If you are coming to Camiguin for the first time, then be prepared to be awed by the sheer beauty of the island’s pristine waters, idyllic countryside and warm and hospitable Camigingnons.
History of Camiguin Island
The first Spanish settlements were established in 1598 in the town of Guinsiliban, the municipality facing the province of Misamis Oriental. In 1679, a major Spanish settlement was established in Katadman, now known as the municipality of Catarman. The flourishing village was destroyed by the eruption of Mt. Vulcan Daan on May 1, 1871. The ruins of the Gui-ob church are now a tourist attraction.
The eruption was not the first but was the worst by far, covering the entire village with lava and huge volcanic boulders. The earthquake that preceded the eruption sunk a large portion of the area, sinking even the public cemetery.
The watery grave has now become one of the popular diving spots in the country. A big cross marker stands where the cemetery used to be.
Another active volcano erupted on December 4, 1951 in Mambajao. Mount Hibok-Hibok, standing majestically at 4,370 feet killed more than 3,000 inhabitants of the capital town.
Geographical and Topographical Features
Camiguin is a mountainous isle that cradles seven volcanoes with a total land area of 29,187 hectares. The national highway circles the whole island spanning 64.1 kilometers. Flora and fauna thrive in the diverse ecosystem of this tiny province. Because of its volcanic feature, several cold and hot springs dotted the island. Most of these natural resources are developed and managed by the provincial government.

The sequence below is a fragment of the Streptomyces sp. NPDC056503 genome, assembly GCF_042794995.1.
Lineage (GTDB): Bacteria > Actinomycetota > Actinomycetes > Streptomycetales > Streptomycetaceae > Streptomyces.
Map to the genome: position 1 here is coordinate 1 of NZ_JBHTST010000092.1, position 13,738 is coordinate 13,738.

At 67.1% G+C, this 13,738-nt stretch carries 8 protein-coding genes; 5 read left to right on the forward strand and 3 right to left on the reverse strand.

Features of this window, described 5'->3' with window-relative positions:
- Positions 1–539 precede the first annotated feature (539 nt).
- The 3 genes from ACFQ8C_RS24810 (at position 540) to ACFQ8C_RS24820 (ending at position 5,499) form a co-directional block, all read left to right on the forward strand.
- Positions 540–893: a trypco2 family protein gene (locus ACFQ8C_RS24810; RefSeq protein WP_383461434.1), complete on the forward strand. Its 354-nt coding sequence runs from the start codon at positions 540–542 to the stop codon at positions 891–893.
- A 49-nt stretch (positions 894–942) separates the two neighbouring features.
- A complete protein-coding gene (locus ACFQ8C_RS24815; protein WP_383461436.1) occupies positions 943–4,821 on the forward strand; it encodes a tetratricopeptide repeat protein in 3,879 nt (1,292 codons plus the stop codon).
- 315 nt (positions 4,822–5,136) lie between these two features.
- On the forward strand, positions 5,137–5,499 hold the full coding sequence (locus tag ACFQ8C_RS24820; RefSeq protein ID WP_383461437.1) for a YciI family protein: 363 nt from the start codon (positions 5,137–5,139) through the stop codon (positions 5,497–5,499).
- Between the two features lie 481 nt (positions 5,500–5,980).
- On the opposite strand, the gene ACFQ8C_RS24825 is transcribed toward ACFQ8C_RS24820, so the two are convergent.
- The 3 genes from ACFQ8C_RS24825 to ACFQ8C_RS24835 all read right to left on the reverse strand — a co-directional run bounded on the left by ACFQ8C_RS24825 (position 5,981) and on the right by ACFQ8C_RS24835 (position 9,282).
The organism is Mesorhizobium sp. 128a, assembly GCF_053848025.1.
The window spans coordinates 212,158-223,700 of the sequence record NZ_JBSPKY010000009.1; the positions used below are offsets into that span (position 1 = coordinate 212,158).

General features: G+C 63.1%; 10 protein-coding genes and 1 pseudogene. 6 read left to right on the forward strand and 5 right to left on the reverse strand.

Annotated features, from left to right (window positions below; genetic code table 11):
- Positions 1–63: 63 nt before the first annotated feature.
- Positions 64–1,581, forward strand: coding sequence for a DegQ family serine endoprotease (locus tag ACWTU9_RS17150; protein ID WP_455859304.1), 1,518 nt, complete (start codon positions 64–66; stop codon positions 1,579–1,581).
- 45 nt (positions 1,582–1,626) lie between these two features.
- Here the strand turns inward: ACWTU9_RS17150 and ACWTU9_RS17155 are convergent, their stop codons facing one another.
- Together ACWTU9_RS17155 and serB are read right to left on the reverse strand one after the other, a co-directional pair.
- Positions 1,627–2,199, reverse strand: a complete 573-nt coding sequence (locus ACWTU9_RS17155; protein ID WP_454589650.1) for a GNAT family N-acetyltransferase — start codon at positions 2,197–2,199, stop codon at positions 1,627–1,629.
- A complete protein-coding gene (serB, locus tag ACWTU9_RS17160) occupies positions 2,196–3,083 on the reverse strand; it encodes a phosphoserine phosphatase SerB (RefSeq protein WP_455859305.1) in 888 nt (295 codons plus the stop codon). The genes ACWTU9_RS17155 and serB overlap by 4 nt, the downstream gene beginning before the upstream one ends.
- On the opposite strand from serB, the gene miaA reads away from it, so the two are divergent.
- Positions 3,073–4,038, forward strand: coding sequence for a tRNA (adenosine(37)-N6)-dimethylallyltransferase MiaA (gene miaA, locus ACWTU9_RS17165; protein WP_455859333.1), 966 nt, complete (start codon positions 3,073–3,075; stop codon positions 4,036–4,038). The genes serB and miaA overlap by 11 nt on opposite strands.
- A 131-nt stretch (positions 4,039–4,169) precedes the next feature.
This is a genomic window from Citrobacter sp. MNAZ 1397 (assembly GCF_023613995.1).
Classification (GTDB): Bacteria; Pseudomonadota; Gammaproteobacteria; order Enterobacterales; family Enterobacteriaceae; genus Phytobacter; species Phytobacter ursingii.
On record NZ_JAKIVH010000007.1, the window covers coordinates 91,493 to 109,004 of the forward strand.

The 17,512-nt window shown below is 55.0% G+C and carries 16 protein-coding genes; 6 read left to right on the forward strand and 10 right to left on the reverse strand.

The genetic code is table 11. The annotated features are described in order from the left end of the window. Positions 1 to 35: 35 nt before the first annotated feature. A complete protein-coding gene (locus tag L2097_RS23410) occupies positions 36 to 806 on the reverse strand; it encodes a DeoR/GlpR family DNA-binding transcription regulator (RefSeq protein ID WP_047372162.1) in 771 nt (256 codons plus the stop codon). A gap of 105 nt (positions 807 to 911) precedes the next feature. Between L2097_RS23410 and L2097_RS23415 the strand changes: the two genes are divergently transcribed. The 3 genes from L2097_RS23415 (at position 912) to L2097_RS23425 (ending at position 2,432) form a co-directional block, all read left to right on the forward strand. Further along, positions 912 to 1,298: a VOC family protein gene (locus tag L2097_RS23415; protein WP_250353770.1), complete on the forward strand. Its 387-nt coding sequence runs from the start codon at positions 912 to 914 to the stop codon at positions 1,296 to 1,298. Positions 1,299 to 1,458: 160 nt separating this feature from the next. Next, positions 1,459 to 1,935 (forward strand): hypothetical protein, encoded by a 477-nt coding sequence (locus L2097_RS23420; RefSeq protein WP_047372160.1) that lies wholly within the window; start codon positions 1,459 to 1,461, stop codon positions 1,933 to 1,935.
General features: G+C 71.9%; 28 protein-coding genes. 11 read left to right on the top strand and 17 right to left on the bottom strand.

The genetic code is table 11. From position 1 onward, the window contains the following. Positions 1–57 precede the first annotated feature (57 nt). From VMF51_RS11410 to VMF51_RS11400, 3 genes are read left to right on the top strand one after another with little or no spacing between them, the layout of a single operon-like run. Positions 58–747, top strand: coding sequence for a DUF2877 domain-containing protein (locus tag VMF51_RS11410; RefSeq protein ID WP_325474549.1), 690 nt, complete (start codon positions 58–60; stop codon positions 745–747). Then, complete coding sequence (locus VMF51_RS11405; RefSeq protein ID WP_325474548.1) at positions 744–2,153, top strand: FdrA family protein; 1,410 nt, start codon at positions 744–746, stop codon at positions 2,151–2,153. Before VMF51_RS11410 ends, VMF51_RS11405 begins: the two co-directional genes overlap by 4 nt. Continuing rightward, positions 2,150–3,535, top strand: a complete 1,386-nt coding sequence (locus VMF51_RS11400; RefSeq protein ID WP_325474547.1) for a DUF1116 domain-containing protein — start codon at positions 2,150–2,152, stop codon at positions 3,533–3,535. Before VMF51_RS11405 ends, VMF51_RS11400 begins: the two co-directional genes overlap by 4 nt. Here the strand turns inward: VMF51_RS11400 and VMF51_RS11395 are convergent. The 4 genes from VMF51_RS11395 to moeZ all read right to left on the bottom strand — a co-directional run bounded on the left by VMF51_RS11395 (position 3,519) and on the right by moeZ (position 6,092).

The coastline boasts of many untouched beaches and coral reefs and on the other side of the road, domes and peaks rise with thick foliage that look less menacing in the daylight.
Temperature drops during the months of April to August and rains come between the months of November and February. Typhoons from the Pacific visit the island several times a year hitting the municipality of Catarman most of the time.
People and Culture
People of Camiguin are called Kamiguingnons or Camiguingnons. A large number have migrated to Mindanao and other places over the years to study and seek employment, marriage and business enterprise. The older generation remains on the island, living an idyllic provincial life. The younger generation who has remained have taken over the family farm or lived on fishing. The people are friendly and hospitable, the assimilation of different cultures have given the Camiguingnons their distinct genial nature.
Economy and Tourism
There are no industrial factories in Camiguin. The island is a farming and fishing province with coconut as its main crop. Cassava, camote, rice, banana, coffee and corn are crops grown in the fertile volcanic soil. You can find the sweetest variety of Lanzones in Mambajao. Practically every house has a tree or two in their yard. The growing number of tourists coming in every year boosts the local economy and many small to medium scale cottage industries have sprung up to cater to the influx of foreign and local tourists.
Camiguin is powered by the Napocor Hydroelectric plant located in Kinuguitan, Misamis Oriental in mainland Mindanao. The 10.6 km submarine cable supplies power to the island. All of the 58 barangays in the 5 municipalities now enjoy electrical amenities. There are adequate beds in the three major hospitals in Mambajao, Sagay and Catarman. Every municipality has its team of well-trained Barangay Health Workers.